IOLesscrazymakingN: The mail yesterday was very kind and brought me my pre-ordered copy of Josh Groban’s Illuminations, his first new studio album in nearly three years. Not surprisingly, I like it. More surprisingly, I love it. Like, right off the bat. Historically, with Josh, I’ve loved one or two songs on an album, and then the rest of it has to grow on me. That was definitely the case with his last (non-holiday) studio album, Awake. I like it a good deal now, but boy, did that one have to grow on me. And with the first two albums, I never listen to them all the way through any longer. Rather, I have playlists made up of a few select favorite tracks and that’s what I stick to. Frankly, the early stuff is kind of hard to listen to because while his voice is everything that originally drew me to him as an artist (and more, with ten years of maturity), the songs themselves feel somewhat tired and… not quite him. I think it’s because I have been following his career since the beginning and I’ve been able to track his growth as an artist that this is the case. He’s growing as an independent artist, with writing his own work, and it’s really pretty far from the David Foster produced “popera” of the early days. And that’s as it should be. He’s nearly ten years older than he was when he released his first album. I doubt I’d still be a fan if he was putting out the same album each time. It’s no secret that I really admire how he continues to push boundaries and stretch himself. I think the smartest thing he did for Illuminations was to step even further away from the David Foster machine and opt to work with Rick Rubin (who is like a production god– seriously).

What I’m hearing in a full listen-through of Illuminations is how Rubin encouraged Josh to step even further beyond his comfort zone yet miraculously encouraged him to employ his strengths to full effect. To wit, they kept the orchestrations, albeit in a stripped-down fashion and used his big, beautiful voice, yet in a restrained, delicate sort of way. I know, I know… sounds like complete contradictions, but somehow, Rubin managed to accomplish this.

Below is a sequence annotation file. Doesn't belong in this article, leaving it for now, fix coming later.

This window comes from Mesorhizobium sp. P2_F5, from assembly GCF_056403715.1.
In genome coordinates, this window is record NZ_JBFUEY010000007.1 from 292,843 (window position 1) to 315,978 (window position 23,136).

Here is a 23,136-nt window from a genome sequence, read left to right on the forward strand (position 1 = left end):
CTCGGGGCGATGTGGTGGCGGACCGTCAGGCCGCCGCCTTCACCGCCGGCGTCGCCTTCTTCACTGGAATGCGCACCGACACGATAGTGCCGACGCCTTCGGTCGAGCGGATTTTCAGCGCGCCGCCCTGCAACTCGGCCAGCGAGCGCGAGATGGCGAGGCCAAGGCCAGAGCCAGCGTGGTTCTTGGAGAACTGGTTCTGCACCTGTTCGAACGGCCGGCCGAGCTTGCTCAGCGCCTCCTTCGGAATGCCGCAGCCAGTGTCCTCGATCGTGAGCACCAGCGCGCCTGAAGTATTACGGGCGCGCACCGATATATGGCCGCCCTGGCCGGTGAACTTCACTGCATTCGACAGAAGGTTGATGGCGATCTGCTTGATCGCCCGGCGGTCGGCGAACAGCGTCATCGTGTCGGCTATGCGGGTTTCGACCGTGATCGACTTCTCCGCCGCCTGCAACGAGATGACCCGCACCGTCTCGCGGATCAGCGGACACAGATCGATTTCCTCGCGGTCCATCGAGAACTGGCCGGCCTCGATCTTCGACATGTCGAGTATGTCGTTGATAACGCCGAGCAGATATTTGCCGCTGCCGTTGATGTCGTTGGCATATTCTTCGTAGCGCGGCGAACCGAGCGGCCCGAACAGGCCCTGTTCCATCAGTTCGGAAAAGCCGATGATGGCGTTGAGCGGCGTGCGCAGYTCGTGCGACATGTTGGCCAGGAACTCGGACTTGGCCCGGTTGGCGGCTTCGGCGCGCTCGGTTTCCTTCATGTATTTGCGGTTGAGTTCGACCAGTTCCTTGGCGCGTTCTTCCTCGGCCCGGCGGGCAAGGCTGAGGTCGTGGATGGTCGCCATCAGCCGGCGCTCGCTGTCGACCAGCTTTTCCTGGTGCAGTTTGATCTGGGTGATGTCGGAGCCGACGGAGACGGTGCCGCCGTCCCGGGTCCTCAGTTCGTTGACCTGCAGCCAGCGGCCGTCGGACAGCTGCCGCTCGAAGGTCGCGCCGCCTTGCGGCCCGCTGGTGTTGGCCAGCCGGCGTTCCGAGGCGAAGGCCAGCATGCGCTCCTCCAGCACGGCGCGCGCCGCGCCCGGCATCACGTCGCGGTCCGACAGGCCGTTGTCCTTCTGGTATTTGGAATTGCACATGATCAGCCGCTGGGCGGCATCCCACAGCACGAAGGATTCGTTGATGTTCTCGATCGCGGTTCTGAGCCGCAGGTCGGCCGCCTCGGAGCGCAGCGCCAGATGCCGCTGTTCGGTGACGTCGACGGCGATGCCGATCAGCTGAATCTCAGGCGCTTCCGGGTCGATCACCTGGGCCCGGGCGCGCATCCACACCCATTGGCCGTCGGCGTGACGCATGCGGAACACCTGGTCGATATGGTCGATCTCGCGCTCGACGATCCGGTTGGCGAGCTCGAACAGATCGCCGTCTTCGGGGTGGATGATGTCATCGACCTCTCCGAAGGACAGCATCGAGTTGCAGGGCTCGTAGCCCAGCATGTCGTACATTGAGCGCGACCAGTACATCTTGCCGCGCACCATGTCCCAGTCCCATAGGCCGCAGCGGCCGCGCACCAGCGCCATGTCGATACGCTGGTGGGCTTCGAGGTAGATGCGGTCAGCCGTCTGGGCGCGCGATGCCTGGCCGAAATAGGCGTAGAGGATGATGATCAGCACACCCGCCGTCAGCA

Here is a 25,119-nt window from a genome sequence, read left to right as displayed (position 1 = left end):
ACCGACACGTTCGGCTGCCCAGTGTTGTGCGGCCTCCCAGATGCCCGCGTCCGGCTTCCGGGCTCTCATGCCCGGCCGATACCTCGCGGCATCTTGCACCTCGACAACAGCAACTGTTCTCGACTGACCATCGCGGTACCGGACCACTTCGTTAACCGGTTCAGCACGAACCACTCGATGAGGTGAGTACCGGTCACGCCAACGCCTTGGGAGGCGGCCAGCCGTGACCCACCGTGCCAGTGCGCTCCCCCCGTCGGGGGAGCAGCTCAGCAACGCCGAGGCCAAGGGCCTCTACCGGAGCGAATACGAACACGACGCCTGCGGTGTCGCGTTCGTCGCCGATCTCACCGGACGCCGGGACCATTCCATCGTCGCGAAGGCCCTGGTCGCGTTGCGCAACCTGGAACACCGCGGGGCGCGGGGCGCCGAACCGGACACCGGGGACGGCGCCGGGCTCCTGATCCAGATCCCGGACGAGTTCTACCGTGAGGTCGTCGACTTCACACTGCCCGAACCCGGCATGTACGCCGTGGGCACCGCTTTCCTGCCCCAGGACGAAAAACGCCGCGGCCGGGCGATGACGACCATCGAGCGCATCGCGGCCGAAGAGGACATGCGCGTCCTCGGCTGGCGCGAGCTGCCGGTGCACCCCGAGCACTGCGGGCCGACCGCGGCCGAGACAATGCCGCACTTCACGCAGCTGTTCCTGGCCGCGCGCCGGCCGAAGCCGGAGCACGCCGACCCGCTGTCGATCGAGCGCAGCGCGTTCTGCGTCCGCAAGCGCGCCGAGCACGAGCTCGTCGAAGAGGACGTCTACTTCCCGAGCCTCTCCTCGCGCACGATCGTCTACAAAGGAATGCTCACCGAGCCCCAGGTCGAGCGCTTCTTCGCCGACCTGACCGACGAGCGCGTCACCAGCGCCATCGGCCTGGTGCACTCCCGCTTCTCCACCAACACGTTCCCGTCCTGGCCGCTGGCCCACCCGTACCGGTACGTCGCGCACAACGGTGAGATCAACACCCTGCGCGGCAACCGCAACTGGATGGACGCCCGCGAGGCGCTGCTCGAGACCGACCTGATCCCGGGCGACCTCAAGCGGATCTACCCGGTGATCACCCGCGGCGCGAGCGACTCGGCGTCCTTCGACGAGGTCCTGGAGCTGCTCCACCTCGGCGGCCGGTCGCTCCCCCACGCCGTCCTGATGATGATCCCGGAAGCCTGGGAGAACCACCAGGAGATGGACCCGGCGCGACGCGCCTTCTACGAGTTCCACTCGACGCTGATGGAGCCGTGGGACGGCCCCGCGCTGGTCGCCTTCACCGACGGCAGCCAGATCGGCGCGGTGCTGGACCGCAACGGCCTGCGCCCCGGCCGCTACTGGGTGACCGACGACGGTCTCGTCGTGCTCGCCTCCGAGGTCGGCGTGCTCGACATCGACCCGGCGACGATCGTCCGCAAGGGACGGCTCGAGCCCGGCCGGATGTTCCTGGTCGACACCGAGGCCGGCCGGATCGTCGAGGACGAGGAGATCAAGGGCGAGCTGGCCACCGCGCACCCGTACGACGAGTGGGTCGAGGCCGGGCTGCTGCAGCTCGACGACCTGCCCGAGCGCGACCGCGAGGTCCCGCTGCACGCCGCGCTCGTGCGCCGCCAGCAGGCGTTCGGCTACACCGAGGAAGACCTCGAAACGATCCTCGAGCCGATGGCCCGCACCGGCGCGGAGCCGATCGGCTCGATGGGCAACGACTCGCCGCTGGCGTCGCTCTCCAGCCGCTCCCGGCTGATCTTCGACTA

And they weren’t afraid of lovely. They didn’t shy away from pretty melodies and orchestrations. Yet were able to venture into some really dark, poignant places within the works. (Both melodically and lyrically.) Totally the sorts of juxtapositions I dig as a storyteller. (Plus: A Nick Cave cover—go Rick, encouraging him to give that a go!)

Yeah, I’m probably gushing and that brings with it a whole new brand of mocking because it puts me firmly in that “woman of a certain age” or something (although I certainly wasn’t ten years ago, so go figure…) but because I’m kind of slow on the uptake sometimes (especially after a string of days of being awake at 5AM), I’ve come to the realization that one of the reasons I identify so powerfully with Josh and his music and overall career is that I sort of see myself reflected in it (without the enormous success and worldwide acclaim and Oprah-love, natch). I began working towards publication nearly ten years ago and his music was some of my earliest accompaniment during the late, late nights of practicing my craft. (Not to mention, it was listening to him sing “Broken Vow” that started me on the five-year journey that became Breathe, the book of my heart– story for another time.) And as he’s stretched and grown and pushed boundaries, I’ve found myself doing the same with my own writing. I’m certainly not the same writer I was ten years ago or even five years ago or even last year. So every time he says he’s itching to push boundaries and break past people’s expectations, I’m generally the first one cheering. It also means I’m going to be just as hypercritical of his work as I am of my own. Poor guy.